Home >Politics >Policy >Bihar elections: Was it caste or development for the youth?

A look at the election manifestos of the two political alliances that contested the Bihar assembly polls show that the youth was a priority for both, and leaders across parties have since talked extensively about employment and education at the hustings.

The reason is not too far away. Out of the electorate of 67 million in the state, around 20 million were voters in the 18-29 age group. The unemployment rate in this age group, according to labour ministry data, is around 17.5%, higher than the national average of 13%.

It was not surprising to see the Mahagathbandhan, or Grand Alliance, of Lalu Prasad’s Rashtriya Janata Dal (RJD) and Nitish Kumar’s Janata Dal (United), or JD(U), promising the unemployed youths aged 20-25 1,000 per month as help for two years, and for those who have cleared higher secondary examination, a student credit card to get a loan of 4 lakh with an interest subvention of 3%, as well as a 500 crore venture capital fund to promote self-employment, WiFi in colleges and universities, and registration and modern employment consultancy centres to help the youth get training in language, computers and skill development.

The Bharatiya Janata Party (BJP)-led National Democratic Alliance promised international education hubs, turning four cities into coaching hubs, lower interest rates for female students, finance for self-employment, and shops in vacant spaces.

Sure, these were the opportunities that the youth of Bihar has been looking for decades, as is evident in the huge amount of migration for higher education and employment to other states. Political analysts before the elections argued that the focus on development was due to growing aspirations for rapid job creation, among other things.

The magnitude of the unemployment issue can be gauged from the fact that only 5.94% of the 17.8 million rural households in the state have at least one person with a salaried job, according to the Socio-Economic and Caste Census 2011 data, a figure much lower than the national average of 9.66%.

Which model of growth did the youth vote for?

“Though it is early to say, but in such kind of a mandate, everyone must have voted for the winner," said Sanjay Kumar, political analyst and director of the New Delhi-based Centre for the Study of Developing Societies.

This could be a vote in the favour of two-term chief minister Nitish Kumar’s style of development and not for the Narendra Modi style of development that has been promised, Kumar said.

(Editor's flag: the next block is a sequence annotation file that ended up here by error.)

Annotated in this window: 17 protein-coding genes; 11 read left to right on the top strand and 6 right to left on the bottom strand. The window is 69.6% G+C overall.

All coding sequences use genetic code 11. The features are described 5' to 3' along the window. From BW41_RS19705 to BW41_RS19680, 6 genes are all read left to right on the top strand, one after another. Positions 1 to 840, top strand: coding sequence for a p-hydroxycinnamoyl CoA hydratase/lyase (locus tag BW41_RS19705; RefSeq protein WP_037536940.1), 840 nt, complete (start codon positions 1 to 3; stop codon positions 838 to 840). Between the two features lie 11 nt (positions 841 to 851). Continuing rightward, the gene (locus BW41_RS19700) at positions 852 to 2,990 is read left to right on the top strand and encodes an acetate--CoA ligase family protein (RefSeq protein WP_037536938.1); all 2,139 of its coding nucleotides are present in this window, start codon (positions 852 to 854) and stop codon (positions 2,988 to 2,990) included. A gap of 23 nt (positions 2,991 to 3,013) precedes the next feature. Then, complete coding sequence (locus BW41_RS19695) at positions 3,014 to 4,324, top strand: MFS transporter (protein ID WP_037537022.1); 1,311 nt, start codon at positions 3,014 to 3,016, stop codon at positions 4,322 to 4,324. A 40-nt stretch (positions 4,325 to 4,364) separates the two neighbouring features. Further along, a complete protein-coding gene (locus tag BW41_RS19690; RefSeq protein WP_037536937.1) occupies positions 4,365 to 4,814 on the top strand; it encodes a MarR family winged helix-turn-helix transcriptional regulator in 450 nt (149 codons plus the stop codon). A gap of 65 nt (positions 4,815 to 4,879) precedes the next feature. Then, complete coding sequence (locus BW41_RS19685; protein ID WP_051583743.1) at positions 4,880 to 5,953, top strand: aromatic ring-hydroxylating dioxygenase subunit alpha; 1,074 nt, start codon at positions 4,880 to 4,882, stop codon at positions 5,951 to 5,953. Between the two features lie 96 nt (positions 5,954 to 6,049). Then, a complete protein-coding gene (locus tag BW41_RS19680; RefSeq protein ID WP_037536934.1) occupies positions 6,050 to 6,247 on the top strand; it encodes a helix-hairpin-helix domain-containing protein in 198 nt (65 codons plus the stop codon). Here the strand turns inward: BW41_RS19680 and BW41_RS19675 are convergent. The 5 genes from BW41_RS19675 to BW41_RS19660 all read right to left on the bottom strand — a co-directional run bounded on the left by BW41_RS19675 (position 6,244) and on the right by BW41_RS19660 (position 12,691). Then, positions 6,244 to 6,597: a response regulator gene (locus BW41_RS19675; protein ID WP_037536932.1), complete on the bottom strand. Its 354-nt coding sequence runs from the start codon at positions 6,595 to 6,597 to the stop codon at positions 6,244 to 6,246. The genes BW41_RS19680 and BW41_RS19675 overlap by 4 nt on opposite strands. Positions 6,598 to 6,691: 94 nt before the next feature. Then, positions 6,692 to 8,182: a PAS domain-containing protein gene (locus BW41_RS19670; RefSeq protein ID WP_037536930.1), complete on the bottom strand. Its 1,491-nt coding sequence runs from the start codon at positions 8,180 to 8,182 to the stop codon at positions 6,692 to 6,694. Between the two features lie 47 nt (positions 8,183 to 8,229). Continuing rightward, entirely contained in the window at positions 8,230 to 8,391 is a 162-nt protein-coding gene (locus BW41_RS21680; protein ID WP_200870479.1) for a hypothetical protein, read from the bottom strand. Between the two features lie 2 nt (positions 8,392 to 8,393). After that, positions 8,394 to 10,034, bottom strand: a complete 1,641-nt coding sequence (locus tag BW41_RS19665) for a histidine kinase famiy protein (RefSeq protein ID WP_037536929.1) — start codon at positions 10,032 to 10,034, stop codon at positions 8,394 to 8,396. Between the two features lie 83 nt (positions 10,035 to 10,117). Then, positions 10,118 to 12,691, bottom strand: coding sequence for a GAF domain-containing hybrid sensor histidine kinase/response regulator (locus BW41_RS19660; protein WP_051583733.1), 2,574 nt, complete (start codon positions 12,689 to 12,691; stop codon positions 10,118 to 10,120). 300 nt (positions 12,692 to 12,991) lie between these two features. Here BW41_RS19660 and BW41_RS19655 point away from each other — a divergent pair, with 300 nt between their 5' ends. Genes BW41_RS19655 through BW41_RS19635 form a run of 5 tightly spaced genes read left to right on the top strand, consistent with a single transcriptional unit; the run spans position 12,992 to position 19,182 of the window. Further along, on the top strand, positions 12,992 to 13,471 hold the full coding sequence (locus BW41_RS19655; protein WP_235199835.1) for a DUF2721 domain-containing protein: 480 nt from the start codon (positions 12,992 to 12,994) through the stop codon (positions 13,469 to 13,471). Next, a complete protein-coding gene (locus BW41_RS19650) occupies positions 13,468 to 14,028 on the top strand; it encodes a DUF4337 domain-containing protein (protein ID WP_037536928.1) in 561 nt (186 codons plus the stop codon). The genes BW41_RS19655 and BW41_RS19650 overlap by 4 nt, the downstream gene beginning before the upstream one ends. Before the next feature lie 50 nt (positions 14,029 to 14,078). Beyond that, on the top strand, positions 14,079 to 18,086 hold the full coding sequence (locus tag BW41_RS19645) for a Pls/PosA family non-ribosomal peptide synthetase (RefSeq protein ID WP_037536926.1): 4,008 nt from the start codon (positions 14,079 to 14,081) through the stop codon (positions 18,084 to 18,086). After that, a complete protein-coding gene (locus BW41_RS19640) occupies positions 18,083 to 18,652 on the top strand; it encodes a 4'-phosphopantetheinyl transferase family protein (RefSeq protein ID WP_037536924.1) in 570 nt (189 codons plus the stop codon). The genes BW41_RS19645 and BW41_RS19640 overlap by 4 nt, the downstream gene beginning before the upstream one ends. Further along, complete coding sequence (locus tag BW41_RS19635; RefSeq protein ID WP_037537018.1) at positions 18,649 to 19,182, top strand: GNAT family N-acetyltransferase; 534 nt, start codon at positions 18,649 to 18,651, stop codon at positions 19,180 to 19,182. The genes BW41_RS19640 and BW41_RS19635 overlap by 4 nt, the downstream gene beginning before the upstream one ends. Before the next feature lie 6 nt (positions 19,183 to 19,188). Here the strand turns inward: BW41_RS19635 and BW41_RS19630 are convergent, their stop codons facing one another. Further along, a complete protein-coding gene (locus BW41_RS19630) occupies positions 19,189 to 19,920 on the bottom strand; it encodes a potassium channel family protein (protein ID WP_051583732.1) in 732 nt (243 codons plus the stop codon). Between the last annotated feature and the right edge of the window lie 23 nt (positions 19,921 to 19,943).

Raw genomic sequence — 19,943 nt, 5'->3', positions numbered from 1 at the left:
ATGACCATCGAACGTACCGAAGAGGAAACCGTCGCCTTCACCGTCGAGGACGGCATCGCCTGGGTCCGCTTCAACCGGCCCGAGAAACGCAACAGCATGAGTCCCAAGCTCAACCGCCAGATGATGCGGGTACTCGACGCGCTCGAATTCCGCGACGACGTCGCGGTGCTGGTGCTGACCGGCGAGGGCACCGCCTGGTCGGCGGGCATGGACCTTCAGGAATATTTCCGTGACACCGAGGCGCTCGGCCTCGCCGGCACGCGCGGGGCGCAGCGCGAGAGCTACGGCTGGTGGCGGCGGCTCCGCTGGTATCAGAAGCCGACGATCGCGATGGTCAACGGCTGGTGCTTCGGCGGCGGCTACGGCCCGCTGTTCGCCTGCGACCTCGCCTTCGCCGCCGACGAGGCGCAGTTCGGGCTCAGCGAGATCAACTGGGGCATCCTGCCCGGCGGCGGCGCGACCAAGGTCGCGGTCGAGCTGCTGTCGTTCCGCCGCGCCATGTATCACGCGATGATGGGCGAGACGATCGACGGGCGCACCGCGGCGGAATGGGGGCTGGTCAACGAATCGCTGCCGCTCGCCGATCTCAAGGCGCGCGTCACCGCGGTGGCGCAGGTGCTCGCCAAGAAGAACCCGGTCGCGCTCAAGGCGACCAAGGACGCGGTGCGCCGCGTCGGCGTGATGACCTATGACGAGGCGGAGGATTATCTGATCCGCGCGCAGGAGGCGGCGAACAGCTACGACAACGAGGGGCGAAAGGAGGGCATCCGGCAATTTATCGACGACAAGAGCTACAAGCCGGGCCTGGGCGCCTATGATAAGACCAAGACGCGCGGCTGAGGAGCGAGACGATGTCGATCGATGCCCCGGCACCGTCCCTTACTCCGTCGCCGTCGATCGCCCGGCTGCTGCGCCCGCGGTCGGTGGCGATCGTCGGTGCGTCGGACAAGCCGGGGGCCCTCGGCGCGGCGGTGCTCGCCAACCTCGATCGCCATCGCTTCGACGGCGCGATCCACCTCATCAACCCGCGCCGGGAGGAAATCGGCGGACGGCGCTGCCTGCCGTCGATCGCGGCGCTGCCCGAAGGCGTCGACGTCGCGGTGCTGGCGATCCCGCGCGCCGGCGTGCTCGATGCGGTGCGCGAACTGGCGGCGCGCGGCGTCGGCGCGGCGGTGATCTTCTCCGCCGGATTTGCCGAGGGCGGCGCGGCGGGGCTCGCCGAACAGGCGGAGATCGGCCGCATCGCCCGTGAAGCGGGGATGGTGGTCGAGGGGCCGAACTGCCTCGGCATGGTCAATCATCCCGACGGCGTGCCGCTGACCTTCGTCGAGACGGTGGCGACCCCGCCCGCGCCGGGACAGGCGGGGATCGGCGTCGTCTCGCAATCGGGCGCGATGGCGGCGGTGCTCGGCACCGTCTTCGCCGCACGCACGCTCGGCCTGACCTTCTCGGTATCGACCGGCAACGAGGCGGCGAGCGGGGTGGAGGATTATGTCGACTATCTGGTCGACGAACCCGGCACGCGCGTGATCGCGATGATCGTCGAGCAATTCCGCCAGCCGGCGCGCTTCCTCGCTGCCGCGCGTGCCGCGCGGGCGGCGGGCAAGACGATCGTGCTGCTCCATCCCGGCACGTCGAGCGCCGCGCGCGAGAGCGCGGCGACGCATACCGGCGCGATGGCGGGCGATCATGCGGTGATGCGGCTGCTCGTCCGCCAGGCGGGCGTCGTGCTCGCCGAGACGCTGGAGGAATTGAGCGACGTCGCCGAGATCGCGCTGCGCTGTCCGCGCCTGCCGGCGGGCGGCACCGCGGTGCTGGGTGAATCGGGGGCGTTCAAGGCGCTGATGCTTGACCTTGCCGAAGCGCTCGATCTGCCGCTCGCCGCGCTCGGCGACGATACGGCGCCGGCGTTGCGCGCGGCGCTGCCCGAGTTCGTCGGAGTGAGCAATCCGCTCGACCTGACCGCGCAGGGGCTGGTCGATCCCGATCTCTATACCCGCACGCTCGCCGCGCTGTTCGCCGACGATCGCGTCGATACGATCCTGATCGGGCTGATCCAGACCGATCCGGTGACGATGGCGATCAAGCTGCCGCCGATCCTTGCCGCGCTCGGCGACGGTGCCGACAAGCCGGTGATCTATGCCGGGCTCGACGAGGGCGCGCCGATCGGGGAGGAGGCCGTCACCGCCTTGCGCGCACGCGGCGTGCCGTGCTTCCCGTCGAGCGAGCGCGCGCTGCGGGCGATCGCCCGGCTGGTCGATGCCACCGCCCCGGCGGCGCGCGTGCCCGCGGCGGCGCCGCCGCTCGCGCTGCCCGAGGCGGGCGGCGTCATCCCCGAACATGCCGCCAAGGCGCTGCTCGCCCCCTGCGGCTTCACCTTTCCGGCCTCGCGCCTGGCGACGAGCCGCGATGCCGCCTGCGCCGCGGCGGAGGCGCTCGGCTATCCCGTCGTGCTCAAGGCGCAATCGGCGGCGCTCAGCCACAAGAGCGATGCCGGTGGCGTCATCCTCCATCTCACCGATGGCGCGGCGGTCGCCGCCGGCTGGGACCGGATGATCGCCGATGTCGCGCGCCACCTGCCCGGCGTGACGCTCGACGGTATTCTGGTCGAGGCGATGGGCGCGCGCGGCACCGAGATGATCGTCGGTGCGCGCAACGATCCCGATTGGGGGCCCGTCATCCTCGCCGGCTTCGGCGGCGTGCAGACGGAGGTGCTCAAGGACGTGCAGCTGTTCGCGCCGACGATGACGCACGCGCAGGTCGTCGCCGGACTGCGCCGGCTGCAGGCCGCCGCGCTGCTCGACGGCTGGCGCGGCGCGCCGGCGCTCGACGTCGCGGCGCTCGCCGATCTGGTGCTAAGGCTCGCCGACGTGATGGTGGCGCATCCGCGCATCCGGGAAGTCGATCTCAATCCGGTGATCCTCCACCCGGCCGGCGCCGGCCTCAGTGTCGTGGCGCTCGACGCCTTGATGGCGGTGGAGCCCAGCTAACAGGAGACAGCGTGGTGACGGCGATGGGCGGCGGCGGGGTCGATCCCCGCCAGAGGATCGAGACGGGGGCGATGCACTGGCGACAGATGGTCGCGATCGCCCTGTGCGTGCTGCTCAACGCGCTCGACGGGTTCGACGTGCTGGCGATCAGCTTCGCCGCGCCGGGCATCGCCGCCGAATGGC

“There was a lot of goodwill for Nitish Kumar. There is no doubt about that. He gave jobs to teachers and ensured that college professors are paid on time. Women in the state sympathized with Nitish. He provided them freedom and a sense of security. That was a huge factor," said Usha Singh, associate professor at Bhupendra Narayan Mandal University in Madhepura, Bihar.

RJD chief Prasad claimed at a media briefing that the youth has voted for the Grand Alliance. “We will take them towards the growth they are looking for," he promised.

However, though development emerged as a key factor, the traditional fault lines of caste and religion seem to have dominated.

Chandan Singh, a BJP youth functionary working the Banka, Jamui and Bhagalpur areas of Bihar, said that the youth could not get out of the caste fold.

“Narendra Modi evoked aspirations but closer to the elections, the youth again went back to the caste-based voting mindset and this was primarily because there were no prominent local faces to connect with," he said. The point about a lack of local leaders in the ranks of BJP was articulated by political analysts before the polling as well.

But not everyone voted for caste.

“I voted for BJP as I want more job opportunities to be created in the state. Unfortunately, BJP lost the elections, which means Bihar lost a golden opportunity to see some rapid growth," said Shubham Sandilya, an engineering student and first-time voter.

However, Singh claimed the election in Bihar was never about development, but about caste.

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